Fortunately, the National Telecommunications and Information Administration (NTIA) has recognized this problem — albeit a bit late in the game — and will be giving the National Association of Area Agencies on Aging (n4a) a $2.7 million grant to help seniors make the transition. The program will run through April 2009. According to n4a, the group hopes to reach 250,000 seniors who need help with getting a converter box installed or other problems so that they can continue to get television after the February 17, 2009 transition date.

More information about the transition and seniors can be found at the n4a Web site at http://www.n4a.org/resources-publications/?fa=view-item&id=155.

Reader Question: DVRs after the Transition

Q: The transition to digital broadcasts poses a problem for some people who record daytime shows on their VCRs to watch when they come home from work. I asked the salesman at Radio Shack about the two converter models they sell, and they do not have a timer feature to set up like a VCR.

I have seen ads online for cards that could handle this, though in what seems to be a makeshift fashion. I think that what I want is a Linux or Windows setup stripped down just to do TV and recording so that it can come up quickly. Do you have any ideas?

George Rose

A: I’m not certain that “stripped down” is necessarily the way to go, but most TV tuner cards now include software that will do the recording for you. Check out ATI and Happauge’s offerings in this area. Drop one of them in your computer, and you should be in business.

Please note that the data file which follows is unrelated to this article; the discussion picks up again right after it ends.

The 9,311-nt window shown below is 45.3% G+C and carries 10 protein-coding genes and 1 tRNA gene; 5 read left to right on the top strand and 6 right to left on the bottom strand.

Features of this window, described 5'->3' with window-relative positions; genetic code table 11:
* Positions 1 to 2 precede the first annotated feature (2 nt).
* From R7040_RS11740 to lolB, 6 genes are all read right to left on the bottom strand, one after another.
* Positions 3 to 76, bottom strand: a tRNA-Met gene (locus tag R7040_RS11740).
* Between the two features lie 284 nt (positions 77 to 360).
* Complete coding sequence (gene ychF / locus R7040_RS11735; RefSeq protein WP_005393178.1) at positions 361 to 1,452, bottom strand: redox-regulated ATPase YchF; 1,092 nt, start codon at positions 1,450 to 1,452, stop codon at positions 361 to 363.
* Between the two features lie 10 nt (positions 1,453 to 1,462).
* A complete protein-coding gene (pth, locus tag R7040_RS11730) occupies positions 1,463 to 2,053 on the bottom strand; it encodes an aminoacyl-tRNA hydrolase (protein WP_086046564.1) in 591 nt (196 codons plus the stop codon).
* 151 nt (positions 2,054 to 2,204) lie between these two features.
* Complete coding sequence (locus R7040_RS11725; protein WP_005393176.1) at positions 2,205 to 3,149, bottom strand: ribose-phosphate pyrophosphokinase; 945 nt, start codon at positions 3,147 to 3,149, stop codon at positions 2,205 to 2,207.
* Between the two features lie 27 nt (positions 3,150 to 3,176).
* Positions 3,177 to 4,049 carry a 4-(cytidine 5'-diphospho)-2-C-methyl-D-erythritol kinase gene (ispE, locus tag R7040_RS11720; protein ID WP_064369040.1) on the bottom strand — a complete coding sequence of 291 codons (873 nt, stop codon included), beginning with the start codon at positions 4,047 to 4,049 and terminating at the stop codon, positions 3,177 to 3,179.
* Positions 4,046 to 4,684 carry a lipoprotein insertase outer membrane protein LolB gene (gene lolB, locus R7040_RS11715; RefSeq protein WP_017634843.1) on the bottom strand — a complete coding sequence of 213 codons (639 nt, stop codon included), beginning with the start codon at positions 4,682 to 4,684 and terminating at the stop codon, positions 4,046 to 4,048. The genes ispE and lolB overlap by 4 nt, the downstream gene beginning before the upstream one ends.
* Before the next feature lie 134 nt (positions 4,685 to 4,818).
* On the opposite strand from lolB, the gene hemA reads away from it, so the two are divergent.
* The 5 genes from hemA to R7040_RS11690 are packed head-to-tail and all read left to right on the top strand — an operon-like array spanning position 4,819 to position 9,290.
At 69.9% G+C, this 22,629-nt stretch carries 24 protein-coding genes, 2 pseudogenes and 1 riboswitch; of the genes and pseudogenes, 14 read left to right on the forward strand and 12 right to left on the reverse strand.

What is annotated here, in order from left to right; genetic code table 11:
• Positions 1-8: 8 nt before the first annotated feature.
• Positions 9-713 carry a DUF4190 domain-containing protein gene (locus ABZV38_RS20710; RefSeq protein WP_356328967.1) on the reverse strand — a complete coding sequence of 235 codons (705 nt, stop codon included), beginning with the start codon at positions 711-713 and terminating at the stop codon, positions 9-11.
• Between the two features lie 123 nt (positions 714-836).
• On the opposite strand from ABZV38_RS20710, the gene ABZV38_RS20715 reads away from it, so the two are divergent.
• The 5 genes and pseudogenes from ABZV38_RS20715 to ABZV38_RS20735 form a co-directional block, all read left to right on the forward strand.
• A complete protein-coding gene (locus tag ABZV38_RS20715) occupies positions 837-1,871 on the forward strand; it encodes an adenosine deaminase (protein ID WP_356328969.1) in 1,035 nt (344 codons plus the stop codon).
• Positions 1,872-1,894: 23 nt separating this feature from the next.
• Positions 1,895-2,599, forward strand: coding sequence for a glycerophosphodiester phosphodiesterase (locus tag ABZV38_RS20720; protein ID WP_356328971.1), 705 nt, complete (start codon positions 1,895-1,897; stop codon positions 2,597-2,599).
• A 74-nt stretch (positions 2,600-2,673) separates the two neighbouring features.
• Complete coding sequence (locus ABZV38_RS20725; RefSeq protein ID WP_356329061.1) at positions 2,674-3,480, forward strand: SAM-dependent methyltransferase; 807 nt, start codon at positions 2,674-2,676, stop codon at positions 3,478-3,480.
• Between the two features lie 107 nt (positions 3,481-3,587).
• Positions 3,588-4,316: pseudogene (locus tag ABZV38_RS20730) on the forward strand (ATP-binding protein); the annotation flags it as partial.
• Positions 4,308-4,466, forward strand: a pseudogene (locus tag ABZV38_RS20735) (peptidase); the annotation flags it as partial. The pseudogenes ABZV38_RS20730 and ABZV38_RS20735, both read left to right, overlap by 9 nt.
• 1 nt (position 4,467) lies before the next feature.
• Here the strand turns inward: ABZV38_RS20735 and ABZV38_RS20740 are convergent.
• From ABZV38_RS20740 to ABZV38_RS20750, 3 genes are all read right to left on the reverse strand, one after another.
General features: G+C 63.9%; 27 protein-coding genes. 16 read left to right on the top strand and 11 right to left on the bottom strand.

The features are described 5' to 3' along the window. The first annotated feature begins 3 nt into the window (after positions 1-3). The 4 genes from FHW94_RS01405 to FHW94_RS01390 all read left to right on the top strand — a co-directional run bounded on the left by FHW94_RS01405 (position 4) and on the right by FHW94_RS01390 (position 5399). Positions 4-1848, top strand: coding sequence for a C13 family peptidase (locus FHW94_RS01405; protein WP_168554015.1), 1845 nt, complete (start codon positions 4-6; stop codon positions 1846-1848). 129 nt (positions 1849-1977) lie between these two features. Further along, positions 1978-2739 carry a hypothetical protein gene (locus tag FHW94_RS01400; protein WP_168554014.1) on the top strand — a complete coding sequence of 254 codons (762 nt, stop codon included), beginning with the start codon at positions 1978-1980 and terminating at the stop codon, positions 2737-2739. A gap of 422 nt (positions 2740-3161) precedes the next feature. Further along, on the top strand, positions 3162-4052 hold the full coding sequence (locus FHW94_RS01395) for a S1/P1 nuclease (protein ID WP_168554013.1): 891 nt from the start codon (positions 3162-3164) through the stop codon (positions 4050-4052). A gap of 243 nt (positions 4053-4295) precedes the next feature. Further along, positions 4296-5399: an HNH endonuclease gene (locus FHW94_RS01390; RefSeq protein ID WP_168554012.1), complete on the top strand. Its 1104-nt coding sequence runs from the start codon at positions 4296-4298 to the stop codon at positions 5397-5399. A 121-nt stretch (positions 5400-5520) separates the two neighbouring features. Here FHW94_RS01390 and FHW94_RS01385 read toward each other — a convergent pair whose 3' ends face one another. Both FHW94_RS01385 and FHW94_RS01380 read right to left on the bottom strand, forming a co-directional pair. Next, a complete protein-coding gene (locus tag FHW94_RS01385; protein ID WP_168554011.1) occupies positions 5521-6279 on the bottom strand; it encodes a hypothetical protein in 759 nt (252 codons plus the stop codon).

You also can buy computer cases that look like VCR or DVD players, so they fit well in your living room d├ęcor (or at least they don’t look like a computer sitting there). Windows XP Media Edition or Vista Ultimate can also give you some tools to manage your TV and other content.

There are a very few DVRs with digital tuners on the market, so you also have that as an option. (By the way, if you’ve never used a digital video recorder instead of a VCR, you’re in for a real treat.)

Fireside IPTV

A new administration, and everything changes. Barack Obama has already announced that his weekly radio address to the nation will also be filmed and then posted on YouTube. If nothing else, this is a president who understands communications in the 21st Century.

In fact, he’s already started using the Democratic weekly address as an opportunity to discuss his plans for the country and the transitition issues. You can see this week’s address at http://www.youtube.com/watch?v=Zd8f9Zqap6U, or simply watch it here: